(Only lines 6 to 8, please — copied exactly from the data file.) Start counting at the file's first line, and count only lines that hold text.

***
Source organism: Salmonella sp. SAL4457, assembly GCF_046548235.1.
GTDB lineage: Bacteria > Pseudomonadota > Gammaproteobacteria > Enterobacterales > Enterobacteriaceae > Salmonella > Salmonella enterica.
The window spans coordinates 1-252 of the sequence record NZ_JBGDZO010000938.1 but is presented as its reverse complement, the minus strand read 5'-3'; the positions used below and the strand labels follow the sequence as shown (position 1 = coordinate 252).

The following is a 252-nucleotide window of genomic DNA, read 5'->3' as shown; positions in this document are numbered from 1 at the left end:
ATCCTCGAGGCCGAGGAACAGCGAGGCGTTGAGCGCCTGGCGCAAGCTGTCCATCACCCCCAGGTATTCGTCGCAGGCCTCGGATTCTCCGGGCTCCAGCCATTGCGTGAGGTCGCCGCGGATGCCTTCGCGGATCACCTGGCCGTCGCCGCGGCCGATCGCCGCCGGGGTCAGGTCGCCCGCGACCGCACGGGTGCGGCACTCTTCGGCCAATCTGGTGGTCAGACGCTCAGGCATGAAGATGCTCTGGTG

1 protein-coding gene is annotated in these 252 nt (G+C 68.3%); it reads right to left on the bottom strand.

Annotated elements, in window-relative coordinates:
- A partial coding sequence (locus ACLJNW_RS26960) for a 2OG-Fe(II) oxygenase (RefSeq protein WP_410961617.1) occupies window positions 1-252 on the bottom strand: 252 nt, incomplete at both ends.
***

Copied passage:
1 protein-coding gene is annotated in these 252 nt (G+C 68.3%); it reads right to left on the bottom strand.

Annotated elements, in window-relative coordinates:
- A partial coding sequence (locus ACLJNW_RS26960) for a 2OG-Fe(II) oxygenase (RefSeq protein WP_410961617.1) occupies window positions 1-252 on the bottom strand: 252 nt, incomplete at both ends.